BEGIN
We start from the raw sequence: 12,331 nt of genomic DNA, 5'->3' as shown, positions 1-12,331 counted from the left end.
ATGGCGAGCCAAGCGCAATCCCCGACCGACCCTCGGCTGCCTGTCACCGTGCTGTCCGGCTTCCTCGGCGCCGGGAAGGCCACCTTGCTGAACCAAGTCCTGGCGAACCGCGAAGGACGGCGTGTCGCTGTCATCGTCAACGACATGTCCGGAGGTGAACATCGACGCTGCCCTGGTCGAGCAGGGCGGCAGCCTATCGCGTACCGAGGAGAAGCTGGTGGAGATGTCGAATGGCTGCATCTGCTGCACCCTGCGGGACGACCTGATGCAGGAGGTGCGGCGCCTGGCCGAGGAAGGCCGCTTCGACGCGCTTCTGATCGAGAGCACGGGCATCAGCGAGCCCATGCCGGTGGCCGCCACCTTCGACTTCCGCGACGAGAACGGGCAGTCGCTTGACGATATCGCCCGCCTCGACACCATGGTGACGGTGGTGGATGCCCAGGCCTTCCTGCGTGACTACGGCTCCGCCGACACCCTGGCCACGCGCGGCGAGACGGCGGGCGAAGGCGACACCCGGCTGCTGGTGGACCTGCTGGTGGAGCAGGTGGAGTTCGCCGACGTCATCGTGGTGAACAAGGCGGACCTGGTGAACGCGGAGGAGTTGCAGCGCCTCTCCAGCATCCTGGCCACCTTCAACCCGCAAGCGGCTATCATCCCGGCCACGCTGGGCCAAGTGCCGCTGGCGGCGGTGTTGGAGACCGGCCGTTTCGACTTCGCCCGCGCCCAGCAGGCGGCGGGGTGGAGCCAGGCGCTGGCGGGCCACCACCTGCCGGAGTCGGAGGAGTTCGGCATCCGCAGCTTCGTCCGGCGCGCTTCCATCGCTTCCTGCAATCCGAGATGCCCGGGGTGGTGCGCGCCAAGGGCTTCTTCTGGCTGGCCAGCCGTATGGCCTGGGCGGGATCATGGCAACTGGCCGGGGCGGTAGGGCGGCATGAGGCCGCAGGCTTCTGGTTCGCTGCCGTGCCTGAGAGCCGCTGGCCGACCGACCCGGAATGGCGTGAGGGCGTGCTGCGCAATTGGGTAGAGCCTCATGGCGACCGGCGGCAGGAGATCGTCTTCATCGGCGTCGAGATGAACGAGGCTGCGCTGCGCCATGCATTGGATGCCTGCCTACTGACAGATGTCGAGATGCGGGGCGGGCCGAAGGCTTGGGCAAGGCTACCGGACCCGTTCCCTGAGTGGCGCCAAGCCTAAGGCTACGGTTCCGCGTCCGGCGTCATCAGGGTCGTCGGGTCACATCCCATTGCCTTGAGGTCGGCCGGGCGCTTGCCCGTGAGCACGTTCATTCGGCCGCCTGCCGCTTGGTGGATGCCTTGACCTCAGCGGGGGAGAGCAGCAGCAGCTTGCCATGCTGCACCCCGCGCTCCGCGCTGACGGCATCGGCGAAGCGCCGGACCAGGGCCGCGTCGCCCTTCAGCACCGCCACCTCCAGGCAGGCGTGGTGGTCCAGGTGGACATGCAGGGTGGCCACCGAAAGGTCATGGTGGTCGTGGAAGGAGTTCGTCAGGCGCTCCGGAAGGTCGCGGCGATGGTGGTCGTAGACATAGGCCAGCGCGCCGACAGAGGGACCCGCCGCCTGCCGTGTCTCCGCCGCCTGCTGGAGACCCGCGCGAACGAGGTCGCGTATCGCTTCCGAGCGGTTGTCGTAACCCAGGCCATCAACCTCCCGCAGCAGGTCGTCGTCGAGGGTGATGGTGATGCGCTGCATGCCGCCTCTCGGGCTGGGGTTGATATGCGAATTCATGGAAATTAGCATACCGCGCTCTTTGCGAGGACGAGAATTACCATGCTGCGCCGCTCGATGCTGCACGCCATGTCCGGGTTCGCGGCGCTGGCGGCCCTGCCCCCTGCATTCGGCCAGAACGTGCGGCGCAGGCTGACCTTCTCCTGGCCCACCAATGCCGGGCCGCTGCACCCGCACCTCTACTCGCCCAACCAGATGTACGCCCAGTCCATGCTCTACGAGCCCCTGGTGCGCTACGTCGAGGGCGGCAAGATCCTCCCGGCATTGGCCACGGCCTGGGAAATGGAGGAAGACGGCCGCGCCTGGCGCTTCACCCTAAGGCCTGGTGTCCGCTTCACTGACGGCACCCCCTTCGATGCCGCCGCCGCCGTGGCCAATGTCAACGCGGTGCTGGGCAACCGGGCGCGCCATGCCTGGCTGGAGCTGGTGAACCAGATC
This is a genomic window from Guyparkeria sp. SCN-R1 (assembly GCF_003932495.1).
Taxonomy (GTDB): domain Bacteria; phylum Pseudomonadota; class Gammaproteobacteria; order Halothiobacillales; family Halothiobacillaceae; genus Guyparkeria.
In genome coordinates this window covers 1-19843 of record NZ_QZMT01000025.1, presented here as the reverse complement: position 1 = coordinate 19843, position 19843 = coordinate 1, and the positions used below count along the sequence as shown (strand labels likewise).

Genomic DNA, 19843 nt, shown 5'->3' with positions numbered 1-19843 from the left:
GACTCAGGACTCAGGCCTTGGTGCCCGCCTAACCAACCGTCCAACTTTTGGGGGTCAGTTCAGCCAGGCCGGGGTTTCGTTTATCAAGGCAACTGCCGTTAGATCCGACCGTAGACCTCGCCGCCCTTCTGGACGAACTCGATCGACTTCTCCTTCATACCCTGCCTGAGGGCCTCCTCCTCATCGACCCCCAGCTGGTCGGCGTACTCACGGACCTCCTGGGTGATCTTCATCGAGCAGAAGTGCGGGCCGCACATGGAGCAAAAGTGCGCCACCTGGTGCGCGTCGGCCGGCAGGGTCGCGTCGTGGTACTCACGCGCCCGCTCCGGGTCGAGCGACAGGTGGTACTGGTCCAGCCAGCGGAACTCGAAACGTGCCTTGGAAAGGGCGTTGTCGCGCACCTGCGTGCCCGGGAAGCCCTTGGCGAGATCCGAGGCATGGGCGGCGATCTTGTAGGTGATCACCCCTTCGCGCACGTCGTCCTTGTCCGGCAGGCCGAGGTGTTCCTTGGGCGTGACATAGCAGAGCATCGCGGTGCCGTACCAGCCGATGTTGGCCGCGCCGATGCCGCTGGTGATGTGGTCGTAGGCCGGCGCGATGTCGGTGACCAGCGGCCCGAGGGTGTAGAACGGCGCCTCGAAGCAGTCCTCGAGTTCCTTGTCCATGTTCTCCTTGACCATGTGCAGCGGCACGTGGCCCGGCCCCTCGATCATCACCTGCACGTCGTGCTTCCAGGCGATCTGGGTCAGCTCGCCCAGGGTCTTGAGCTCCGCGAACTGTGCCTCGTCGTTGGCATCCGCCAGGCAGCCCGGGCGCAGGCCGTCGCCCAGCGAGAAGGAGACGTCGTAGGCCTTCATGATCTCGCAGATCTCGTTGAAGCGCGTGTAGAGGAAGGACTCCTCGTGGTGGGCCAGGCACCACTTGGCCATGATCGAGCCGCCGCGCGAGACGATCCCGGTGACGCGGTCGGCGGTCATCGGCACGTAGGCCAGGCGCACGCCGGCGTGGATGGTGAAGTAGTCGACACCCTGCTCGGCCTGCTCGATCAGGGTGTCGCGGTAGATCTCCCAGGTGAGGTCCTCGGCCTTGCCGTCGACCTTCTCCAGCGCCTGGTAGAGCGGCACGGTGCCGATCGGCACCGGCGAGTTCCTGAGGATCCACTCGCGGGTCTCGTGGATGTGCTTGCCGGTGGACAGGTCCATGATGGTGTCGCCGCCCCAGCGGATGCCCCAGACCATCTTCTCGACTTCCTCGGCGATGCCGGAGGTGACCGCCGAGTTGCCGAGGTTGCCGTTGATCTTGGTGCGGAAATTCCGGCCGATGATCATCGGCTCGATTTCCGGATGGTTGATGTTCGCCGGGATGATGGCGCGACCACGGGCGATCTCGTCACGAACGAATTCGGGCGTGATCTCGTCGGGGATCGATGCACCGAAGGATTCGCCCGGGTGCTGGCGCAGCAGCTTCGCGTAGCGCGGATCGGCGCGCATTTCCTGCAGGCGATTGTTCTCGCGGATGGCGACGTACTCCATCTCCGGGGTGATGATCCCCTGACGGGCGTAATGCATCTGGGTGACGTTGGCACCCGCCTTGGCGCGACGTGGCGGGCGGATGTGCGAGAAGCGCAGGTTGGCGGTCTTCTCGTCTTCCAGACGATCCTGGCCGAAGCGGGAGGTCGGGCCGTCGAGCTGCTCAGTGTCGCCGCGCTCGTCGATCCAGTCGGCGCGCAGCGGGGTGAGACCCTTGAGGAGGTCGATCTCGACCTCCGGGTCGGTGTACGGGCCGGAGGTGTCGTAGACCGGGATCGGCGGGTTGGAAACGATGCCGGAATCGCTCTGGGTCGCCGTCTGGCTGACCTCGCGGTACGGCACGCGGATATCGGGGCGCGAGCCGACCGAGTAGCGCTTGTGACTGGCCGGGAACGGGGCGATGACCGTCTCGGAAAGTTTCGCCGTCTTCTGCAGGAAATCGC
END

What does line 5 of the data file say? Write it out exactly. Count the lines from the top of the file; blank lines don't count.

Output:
In genome coordinates this window covers 1-19843 of record NZ_QZMT01000025.1, presented here as the reverse complement: position 1 = coordinate 19843, position 19843 = coordinate 1, and the positions used below count along the sequence as shown (strand labels likewise).